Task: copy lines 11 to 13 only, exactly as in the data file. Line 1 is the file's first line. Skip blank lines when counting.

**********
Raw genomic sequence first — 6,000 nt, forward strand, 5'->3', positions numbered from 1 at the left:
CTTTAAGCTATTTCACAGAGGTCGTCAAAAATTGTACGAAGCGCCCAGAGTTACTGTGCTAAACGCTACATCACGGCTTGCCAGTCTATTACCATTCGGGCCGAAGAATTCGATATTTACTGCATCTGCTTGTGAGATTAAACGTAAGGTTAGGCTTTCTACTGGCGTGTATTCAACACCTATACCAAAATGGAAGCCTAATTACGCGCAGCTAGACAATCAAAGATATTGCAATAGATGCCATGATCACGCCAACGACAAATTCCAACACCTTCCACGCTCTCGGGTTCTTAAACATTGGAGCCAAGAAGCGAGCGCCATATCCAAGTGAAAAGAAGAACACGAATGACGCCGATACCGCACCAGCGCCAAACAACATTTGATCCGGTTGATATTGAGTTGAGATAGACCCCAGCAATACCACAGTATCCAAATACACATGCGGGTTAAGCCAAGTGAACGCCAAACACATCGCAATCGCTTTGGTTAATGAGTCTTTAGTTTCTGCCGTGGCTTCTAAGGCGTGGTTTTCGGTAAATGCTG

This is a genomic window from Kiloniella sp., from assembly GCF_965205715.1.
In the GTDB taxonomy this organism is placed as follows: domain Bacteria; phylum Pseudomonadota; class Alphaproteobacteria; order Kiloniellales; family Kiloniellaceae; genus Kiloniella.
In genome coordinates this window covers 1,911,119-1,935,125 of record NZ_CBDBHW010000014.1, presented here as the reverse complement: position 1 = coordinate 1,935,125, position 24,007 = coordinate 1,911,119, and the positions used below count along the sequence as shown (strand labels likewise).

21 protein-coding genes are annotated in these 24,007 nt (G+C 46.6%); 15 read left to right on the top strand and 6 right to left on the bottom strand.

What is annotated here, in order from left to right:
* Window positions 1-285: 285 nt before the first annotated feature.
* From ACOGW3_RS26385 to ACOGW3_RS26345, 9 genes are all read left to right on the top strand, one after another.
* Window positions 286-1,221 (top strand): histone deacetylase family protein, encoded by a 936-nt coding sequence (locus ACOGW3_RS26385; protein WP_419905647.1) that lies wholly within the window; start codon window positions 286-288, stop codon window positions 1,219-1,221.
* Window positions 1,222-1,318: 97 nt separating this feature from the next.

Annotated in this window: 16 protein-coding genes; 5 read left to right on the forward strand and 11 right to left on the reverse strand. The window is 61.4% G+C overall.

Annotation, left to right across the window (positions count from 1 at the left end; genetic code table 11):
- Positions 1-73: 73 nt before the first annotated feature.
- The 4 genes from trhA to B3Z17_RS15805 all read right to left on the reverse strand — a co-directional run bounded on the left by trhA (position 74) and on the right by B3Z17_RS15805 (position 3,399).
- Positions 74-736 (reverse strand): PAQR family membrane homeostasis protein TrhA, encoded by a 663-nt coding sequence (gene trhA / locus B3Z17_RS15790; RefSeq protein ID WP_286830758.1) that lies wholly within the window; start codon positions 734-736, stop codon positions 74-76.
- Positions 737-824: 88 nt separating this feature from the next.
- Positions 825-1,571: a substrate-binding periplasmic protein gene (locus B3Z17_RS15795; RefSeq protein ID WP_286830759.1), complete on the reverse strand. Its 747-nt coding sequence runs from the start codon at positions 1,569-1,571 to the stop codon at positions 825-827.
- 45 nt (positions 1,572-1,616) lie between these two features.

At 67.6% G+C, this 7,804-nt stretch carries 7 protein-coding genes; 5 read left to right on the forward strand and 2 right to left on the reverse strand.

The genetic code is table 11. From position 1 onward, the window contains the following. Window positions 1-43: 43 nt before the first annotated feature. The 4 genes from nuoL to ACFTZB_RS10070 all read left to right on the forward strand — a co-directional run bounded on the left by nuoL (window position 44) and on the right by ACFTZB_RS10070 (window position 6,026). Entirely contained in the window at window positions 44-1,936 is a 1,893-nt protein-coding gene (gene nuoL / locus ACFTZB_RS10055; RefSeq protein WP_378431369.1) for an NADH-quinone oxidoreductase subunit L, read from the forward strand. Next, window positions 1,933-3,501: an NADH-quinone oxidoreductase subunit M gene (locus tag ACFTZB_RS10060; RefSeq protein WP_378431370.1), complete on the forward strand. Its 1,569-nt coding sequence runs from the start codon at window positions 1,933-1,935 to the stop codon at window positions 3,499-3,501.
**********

* Window positions 1,222-1,318: 97 nt separating this feature from the next.

Annotated in this window: 16 protein-coding genes; 5 read left to right on the forward strand and 11 right to left on the reverse strand. The window is 61.4% G+C overall.

Annotation, left to right across the window (positions count from 1 at the left end; genetic code table 11):